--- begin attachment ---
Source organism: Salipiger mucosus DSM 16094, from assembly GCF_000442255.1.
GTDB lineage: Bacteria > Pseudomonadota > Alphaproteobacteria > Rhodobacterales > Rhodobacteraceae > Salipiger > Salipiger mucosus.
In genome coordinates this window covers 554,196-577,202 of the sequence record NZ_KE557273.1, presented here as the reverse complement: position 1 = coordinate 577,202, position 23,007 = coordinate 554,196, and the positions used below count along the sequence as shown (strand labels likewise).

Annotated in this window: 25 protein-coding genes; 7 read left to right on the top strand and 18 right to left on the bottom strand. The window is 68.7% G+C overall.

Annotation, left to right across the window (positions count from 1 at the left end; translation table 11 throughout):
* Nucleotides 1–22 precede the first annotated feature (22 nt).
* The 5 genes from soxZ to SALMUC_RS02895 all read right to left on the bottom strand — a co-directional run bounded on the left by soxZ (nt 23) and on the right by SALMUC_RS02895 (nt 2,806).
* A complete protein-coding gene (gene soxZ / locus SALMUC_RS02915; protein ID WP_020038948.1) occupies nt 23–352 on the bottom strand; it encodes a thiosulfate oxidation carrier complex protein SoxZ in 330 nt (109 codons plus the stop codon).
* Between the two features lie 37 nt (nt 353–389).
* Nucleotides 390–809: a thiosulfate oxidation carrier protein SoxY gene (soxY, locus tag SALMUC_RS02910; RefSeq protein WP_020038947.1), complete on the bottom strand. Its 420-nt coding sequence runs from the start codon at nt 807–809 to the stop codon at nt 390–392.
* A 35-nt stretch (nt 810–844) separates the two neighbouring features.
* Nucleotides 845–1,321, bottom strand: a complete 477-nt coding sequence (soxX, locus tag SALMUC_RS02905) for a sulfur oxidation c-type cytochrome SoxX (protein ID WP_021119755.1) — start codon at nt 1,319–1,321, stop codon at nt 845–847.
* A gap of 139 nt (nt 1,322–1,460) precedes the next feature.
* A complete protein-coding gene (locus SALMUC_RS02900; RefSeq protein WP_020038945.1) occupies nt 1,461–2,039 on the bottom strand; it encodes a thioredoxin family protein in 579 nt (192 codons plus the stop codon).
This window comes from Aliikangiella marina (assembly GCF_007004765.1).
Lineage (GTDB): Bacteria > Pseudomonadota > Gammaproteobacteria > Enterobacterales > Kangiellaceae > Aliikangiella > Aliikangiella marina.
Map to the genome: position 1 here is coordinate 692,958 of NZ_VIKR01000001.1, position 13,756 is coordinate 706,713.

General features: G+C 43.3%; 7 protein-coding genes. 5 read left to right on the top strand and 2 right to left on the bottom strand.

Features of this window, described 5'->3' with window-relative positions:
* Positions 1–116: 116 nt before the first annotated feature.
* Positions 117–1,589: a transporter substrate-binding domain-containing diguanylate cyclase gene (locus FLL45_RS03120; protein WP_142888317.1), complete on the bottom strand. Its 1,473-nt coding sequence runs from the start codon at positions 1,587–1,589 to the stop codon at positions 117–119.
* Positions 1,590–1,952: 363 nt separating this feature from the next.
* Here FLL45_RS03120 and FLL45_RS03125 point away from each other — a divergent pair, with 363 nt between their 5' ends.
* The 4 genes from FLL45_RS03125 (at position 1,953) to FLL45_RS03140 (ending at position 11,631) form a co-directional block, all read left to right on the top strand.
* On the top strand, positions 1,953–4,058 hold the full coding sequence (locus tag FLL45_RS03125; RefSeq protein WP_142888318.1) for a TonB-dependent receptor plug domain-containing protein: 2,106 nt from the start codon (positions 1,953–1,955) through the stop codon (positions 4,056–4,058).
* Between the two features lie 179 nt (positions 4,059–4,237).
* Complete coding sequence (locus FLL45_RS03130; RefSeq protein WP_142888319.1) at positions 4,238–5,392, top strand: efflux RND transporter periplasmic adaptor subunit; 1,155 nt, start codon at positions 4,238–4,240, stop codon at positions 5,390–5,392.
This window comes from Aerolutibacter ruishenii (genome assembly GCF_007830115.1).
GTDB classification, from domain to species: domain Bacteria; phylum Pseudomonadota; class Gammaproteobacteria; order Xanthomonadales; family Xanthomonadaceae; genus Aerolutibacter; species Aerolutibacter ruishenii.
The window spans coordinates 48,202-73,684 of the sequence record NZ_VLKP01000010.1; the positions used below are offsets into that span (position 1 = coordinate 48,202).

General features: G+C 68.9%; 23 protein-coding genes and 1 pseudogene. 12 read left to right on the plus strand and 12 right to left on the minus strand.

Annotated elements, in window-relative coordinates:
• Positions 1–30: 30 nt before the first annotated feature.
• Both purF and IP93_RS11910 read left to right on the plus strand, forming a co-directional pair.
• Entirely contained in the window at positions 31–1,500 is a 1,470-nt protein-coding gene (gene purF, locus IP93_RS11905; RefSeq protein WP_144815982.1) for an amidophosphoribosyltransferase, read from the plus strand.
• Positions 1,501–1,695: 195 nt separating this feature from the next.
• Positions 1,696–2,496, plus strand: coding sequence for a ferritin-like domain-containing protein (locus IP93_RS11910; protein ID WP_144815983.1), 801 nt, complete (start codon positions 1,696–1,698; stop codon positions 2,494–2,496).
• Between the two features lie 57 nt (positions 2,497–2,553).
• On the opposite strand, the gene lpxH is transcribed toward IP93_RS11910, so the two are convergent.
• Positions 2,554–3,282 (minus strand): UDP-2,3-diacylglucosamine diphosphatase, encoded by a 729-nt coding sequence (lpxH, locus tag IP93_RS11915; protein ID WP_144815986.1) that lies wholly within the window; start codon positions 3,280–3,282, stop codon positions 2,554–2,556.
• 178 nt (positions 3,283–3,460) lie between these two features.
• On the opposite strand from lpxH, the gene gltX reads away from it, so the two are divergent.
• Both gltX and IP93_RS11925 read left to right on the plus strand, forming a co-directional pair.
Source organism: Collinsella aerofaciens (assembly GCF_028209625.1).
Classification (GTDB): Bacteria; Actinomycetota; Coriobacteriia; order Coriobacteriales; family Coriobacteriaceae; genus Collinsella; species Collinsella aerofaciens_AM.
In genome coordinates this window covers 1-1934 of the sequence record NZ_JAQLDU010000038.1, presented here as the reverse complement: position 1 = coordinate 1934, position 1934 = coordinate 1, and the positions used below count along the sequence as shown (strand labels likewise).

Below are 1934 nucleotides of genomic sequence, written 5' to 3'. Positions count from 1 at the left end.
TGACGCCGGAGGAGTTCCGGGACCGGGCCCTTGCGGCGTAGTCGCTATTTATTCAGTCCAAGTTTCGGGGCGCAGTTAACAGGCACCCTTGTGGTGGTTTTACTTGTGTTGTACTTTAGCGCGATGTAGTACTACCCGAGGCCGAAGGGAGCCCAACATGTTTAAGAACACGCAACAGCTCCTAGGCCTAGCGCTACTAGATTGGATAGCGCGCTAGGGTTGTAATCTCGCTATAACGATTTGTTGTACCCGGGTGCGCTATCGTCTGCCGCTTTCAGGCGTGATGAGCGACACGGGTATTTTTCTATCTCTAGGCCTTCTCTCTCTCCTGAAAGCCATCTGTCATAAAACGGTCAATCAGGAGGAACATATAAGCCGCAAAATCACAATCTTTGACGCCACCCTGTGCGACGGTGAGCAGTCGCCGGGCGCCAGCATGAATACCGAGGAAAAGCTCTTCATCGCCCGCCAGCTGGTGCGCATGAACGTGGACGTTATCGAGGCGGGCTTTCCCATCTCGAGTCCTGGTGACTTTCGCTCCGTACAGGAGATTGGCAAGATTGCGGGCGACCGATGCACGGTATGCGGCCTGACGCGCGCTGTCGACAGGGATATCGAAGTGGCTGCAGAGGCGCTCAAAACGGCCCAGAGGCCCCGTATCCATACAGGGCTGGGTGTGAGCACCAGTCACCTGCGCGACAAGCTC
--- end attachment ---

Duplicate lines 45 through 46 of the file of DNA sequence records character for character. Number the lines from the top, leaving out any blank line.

Classification (GTDB): Bacteria; Actinomycetota; Coriobacteriia; order Coriobacteriales; family Coriobacteriaceae; genus Collinsella; species Collinsella aerofaciens_AM.
In genome coordinates this window covers 1-1934 of the sequence record NZ_JAQLDU010000038.1, presented here as the reverse complement: position 1 = coordinate 1934, position 1934 = coordinate 1, and the positions used below count along the sequence as shown (strand labels likewise).